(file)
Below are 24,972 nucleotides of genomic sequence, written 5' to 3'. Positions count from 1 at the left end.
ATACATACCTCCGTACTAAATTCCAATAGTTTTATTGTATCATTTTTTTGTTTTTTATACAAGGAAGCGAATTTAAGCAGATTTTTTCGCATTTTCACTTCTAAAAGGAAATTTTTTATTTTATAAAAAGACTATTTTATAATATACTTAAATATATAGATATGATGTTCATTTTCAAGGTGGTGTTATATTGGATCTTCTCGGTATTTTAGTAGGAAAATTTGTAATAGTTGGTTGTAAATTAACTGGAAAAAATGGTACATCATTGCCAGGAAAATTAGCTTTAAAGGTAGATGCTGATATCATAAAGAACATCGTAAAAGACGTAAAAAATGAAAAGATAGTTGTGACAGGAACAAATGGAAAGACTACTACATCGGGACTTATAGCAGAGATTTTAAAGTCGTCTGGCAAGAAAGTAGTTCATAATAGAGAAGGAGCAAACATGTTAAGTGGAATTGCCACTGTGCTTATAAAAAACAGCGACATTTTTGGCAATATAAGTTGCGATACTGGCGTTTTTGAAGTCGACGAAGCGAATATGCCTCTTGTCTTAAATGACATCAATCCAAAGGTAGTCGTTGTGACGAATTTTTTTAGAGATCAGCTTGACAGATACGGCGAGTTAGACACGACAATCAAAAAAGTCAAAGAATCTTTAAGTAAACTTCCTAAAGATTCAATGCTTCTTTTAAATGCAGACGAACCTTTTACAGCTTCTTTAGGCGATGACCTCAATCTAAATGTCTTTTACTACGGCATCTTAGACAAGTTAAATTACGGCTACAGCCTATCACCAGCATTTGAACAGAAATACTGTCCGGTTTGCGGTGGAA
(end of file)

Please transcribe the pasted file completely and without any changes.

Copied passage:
Below are 24,972 nucleotides of genomic sequence, written 5' to 3'. Positions count from 1 at the left end.
ATACATACCTCCGTACTAAATTCCAATAGTTTTATTGTATCATTTTTTTGTTTTTTATACAAGGAAGCGAATTTAAGCAGATTTTTTCGCATTTTCACTTCTAAAAGGAAATTTTTTATTTTATAAAAAGACTATTTTATAATATACTTAAATATATAGATATGATGTTCATTTTCAAGGTGGTGTTATATTGGATCTTCTCGGTATTTTAGTAGGAAAATTTGTAATAGTTGGTTGTAAATTAACTGGAAAAAATGGTACATCATTGCCAGGAAAATTAGCTTTAAAGGTAGATGCTGATATCATAAAGAACATCGTAAAAGACGTAAAAAATGAAAAGATAGTTGTGACAGGAACAAATGGAAAGACTACTACATCGGGACTTATAGCAGAGATTTTAAAGTCGTCTGGCAAGAAAGTAGTTCATAATAGAGAAGGAGCAAACATGTTAAGTGGAATTGCCACTGTGCTTATAAAAAACAGCGACATTTTTGGCAATATAAGTTGCGATACTGGCGTTTTTGAAGTCGACGAAGCGAATATGCCTCTTGTCTTAAATGACATCAATCCAAAGGTAGTCGTTGTGACGAATTTTTTTAGAGATCAGCTTGACAGATACGGCGAGTTAGACACGACAATCAAAAAAGTCAAAGAATCTTTAAGTAAACTTCCTAAAGATTCAATGCTTCTTTTAAATGCAGACGAACCTTTTACAGCTTCTTTAGGCGATGACCTCAATCTAAATGTCTTTTACTACGGCATCTTAGACAAGTTAAATTACGGCTACAGCCTATCACCAGCATTTGAACAGAAATACTGTCCGGTTTGCGGTGGAA